In a series of films including The Travelling Players, Voyage to Cythera, Landscape in the Mist, The Suspended Step of the Stork, and most recently in Ulysses' Gaze starring Harvey Keitel (winner of the 1995 Cannes Film Festival Grand Prix), Angelopoulos has developed a remarkable cinematic style, characterized by carefully composed scenes and an enormous number of extended long shots. In an age of ever decreasing attention spans, Angelopoulos offers a cinema of contemplation.

restricted access This search result is for a Book

Firewalking and Religious Healing

The Anastenaria of Greece and the American Firewalking Movement

Loring M. Danforth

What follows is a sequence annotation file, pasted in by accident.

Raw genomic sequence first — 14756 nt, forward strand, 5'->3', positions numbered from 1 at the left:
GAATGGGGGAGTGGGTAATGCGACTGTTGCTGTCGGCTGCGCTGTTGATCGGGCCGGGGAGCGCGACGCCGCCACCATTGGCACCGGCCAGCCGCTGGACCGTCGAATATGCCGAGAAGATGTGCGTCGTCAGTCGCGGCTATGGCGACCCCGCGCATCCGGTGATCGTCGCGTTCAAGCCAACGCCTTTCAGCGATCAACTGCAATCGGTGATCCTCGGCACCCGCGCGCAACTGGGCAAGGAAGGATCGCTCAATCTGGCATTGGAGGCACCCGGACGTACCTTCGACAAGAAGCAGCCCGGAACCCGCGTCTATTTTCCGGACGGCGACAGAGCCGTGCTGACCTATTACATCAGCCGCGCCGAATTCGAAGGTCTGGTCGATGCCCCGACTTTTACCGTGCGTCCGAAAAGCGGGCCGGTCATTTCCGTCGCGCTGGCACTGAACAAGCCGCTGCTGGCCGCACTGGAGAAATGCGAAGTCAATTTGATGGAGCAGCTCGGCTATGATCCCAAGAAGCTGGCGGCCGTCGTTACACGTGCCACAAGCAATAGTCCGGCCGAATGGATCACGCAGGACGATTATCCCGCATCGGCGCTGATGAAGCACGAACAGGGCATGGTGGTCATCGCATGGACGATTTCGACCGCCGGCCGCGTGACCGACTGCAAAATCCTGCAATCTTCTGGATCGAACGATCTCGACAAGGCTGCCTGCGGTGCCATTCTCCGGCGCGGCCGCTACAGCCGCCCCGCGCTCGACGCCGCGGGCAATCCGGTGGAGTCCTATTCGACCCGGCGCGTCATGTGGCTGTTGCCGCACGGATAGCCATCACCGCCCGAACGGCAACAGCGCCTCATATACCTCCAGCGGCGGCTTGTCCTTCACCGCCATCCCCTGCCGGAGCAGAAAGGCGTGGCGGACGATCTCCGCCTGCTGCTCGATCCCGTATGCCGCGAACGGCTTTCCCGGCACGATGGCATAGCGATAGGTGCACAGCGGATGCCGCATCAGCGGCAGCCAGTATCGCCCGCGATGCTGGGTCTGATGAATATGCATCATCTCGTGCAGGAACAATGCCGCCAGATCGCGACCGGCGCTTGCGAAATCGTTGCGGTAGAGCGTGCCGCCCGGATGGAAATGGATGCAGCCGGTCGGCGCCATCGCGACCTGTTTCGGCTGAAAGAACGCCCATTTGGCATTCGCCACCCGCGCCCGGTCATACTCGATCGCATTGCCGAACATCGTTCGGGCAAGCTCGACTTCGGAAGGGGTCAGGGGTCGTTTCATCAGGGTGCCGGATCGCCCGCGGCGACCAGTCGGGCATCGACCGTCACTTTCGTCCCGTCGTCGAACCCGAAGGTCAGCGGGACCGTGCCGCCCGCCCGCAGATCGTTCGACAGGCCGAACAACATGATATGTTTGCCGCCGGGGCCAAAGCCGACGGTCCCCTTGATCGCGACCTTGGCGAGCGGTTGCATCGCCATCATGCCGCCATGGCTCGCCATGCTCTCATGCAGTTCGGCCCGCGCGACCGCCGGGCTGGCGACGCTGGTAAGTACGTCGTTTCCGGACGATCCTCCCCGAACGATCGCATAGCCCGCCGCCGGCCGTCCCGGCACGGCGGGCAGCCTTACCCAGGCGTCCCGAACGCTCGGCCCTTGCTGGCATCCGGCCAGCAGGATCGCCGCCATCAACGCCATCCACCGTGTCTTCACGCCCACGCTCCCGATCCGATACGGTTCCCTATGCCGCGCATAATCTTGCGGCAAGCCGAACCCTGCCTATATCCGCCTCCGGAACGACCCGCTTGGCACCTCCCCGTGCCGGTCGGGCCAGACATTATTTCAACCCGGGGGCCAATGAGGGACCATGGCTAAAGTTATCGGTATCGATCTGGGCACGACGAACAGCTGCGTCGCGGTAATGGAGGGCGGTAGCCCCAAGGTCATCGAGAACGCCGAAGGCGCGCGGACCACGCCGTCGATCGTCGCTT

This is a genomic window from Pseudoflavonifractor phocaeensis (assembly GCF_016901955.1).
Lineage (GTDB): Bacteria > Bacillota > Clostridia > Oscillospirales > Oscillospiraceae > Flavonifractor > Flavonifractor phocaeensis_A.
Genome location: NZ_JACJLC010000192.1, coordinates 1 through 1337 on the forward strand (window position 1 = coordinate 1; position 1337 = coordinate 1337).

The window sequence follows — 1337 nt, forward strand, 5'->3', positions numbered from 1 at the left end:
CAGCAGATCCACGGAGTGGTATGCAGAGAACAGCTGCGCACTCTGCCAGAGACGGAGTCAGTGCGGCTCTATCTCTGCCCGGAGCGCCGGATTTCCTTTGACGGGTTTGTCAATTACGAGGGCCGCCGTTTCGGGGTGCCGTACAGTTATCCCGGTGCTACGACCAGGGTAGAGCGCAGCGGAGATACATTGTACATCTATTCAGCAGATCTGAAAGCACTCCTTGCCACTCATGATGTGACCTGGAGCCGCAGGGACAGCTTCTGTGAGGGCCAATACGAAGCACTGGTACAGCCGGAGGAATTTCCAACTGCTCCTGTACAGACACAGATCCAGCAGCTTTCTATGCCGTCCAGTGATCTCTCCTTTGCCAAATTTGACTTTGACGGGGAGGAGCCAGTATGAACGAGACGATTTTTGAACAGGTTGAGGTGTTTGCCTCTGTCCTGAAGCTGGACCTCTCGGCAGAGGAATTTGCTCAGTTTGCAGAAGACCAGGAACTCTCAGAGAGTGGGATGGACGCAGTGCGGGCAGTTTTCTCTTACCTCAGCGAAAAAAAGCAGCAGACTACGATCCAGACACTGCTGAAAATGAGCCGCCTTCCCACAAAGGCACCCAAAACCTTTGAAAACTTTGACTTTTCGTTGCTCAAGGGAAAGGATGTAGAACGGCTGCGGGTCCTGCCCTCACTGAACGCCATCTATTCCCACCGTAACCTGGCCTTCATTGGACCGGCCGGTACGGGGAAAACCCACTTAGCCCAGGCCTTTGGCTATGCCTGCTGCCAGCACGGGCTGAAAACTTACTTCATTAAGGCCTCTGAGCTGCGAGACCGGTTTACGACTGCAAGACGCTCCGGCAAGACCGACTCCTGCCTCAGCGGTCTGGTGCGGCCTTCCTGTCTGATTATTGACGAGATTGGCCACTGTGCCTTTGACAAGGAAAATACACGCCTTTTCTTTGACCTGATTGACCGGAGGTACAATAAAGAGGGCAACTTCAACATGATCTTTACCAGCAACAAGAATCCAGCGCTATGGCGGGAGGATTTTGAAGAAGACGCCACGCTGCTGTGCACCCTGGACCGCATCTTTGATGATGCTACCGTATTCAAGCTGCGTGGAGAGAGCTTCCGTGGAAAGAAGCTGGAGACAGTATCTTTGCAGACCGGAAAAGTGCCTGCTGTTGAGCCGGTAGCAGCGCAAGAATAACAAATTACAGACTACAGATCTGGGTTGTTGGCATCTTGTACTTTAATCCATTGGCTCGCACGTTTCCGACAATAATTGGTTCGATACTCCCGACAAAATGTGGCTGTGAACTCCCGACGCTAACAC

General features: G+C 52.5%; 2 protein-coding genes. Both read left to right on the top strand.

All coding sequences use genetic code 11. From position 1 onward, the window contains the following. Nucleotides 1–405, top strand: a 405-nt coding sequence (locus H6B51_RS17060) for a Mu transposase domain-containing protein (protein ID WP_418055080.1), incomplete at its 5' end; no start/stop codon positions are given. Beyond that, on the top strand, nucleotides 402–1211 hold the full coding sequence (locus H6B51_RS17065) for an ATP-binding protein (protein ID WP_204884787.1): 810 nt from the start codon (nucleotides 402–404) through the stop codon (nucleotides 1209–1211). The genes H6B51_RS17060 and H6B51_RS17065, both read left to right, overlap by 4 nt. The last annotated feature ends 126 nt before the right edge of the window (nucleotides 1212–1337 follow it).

"If the Saint calls you, if you have an open road, then you don't feel the fire as if it were your enemy," says one of the participants in the Anastenaria. This compelling work evokes and contrasts two forms of firewalking and religious healing: first, the Anastenaria, a northern Greek ritual in which people who are possessed by Saint Constantine dance dramatically over red-hot coals, and, second, American firewalking, one of the more spectacular activities of New Age psychology. Loring Danforth not only analyzes these rituals in light of the most recent work in medical and symbolic anthropology but also describes in detail the lives of individual firewalkers, involving the reader personally in their experiences: he views ritual therapy as a process of transformation and empowerment through which people are metaphorically moved from a state of illness to a state of health. Danforth shows that the Anastenaria and the songs accompanying it allow people to express and resolve conflict-laden family relationships that may lead to certain kinds of illnesses. He also demonstrates how women use the ritual to gain a sense of power and control over their lives without actually challenging the ideology of male dominance that pervades Greek culture. Comparing the Anastenaria with American firewalking, Danforth includes a gripping account of his own participation in a firewalk in rural Maine. Finally he examines the place of anthropology in a postmodern world in which the boundaries between cultures are becoming increasingly blurred.